RSM's David Eu delves into FMCG challenges, sustainability, and innovation in Asia
Gain valuable perspectives on how the dynamic FMCG sector is adapting to the ever-changing market landscape.
The FMCG industry, particularly in Asia, faces a myriad of challenges and opportunities, from effective retail execution to sustainability and innovation. With the right strategies and adaptations, companies in this sector are poised to thrive in a rapidly changing market.
David Eu, Partner at RSM, who co-leads the F&B, Retail, and Consumer Products Practice, has extensive experience and knowledge in the industry, particularly in how companies are tackling sustainability and innovation.
David started his career in 1994 at Ernst & Young, where he managed audits for a diverse range of clients. He joined RSM in 2007. His portfolio includes diverse companies, from manufacturing and trading to retail and food & beverage establishments.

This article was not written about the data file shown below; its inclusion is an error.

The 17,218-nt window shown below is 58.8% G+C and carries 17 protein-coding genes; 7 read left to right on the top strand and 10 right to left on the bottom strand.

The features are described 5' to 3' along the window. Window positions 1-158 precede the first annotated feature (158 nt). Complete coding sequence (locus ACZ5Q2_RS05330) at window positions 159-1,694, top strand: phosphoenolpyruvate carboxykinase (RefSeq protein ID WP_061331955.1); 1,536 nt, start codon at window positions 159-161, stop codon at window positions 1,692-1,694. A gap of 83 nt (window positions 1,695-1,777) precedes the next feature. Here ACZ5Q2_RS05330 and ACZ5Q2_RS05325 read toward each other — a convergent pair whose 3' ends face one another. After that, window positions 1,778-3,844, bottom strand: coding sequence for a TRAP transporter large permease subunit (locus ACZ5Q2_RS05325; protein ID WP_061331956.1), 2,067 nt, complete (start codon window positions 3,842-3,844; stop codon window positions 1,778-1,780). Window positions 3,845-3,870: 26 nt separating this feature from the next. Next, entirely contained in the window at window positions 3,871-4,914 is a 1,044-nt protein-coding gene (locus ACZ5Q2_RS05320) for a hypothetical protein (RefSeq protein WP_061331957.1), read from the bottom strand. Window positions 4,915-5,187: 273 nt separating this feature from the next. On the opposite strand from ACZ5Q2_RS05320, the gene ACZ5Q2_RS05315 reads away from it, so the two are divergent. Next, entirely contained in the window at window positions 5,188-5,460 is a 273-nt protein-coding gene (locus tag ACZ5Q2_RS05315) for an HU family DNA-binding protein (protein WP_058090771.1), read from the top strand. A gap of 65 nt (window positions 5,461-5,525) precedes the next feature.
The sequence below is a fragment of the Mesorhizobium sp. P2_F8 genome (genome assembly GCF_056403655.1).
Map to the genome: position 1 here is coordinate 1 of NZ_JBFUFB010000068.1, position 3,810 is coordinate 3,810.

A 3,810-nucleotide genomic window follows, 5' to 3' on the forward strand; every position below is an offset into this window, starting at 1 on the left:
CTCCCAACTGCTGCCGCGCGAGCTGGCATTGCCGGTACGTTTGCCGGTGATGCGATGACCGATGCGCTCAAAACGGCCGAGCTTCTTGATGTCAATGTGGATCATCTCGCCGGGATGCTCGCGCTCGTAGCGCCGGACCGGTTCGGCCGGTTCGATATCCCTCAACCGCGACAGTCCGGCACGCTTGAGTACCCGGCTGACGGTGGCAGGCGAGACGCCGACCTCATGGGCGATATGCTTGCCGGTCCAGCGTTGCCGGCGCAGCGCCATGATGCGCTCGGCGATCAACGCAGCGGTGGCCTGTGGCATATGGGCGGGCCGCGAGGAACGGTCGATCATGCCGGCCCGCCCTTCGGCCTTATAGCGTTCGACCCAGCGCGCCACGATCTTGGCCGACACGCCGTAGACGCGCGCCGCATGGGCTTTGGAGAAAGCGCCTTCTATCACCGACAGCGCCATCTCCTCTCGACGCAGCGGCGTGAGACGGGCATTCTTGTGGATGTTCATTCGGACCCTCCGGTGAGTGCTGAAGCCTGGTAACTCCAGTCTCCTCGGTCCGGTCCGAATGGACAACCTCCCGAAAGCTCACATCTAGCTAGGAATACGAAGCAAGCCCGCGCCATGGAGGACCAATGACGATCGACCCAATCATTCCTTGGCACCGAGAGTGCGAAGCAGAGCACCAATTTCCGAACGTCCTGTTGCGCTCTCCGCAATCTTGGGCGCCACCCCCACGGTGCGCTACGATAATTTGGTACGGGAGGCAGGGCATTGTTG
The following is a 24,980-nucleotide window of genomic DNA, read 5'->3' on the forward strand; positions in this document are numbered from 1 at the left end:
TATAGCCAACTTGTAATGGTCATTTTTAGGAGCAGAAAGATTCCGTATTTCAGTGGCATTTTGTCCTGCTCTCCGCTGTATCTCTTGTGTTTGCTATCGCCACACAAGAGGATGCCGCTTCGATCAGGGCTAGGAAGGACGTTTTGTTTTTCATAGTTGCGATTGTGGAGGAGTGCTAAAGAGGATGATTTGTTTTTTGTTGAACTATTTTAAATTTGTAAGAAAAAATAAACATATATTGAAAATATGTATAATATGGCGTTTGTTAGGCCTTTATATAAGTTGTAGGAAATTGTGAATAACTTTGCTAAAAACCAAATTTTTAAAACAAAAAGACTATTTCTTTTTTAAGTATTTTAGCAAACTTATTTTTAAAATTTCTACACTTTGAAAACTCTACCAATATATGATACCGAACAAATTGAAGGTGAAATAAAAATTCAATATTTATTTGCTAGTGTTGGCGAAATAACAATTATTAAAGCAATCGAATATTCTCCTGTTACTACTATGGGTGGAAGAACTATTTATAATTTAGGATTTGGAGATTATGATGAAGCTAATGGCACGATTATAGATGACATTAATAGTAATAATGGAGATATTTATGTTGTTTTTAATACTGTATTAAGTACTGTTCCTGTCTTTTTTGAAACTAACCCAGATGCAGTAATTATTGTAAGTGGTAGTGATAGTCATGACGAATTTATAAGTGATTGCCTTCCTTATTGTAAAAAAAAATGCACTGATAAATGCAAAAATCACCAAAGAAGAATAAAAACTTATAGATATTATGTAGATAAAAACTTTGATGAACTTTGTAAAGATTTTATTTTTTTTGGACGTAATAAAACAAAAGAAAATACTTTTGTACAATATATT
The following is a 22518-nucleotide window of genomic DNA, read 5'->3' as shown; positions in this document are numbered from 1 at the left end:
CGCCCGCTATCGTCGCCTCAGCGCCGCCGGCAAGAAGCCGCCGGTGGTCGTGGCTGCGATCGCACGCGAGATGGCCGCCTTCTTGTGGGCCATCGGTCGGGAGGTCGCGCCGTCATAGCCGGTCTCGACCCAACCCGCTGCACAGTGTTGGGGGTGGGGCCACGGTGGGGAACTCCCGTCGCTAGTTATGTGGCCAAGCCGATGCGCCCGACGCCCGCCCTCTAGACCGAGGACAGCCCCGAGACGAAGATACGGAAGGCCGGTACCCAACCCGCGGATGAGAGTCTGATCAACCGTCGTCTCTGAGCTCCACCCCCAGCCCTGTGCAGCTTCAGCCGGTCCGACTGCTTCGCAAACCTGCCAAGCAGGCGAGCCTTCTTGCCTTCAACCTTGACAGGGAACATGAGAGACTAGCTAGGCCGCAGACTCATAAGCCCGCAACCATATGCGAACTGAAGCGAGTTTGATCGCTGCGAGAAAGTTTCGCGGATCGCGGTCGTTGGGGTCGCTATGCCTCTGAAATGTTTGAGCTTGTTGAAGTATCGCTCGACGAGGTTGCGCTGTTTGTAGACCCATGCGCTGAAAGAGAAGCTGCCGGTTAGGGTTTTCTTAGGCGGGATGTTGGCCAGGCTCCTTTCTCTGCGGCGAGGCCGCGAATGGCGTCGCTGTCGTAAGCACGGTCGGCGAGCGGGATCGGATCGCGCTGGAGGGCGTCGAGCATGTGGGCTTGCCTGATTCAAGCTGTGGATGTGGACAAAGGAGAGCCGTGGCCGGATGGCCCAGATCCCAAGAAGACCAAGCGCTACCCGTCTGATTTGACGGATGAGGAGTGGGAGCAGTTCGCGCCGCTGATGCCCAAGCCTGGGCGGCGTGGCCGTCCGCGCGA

In this interview, he discussed the challenges and opportunities in FMCG, sustainability and environmental impact, and innovation in FMCG, amongst other key topics.
As a co-leader of RSM's F&B, Retail, and Consumer Products Practice, could you elaborate on the unique challenges and opportunities you've observed within the FMCG industry, particularly in Asia?
FMCG companies operate in a dynamic and ever-changing environment, marked by diversity in consumer preferences, market trends, and product offerings. This diversity drives innovation and fosters a culture of adaptability, but it also presents a unique set of challenges.
One such challenge is the imperative of effective retail execution. Given the sheer volume of retail outlets and the ever-changing inventory turnovers, ensuring that products are consistently available at the right stores, with accurate pricing and quantities, remains an important concern for FMCG companies.
Additionally, the vast amount of data generated, from sales to social media, offers valuable insights, but it can often be overwhelming. FMCG companies need to have the right tools and expertise to identify the most relevant data and use it effectively to make informed decisions.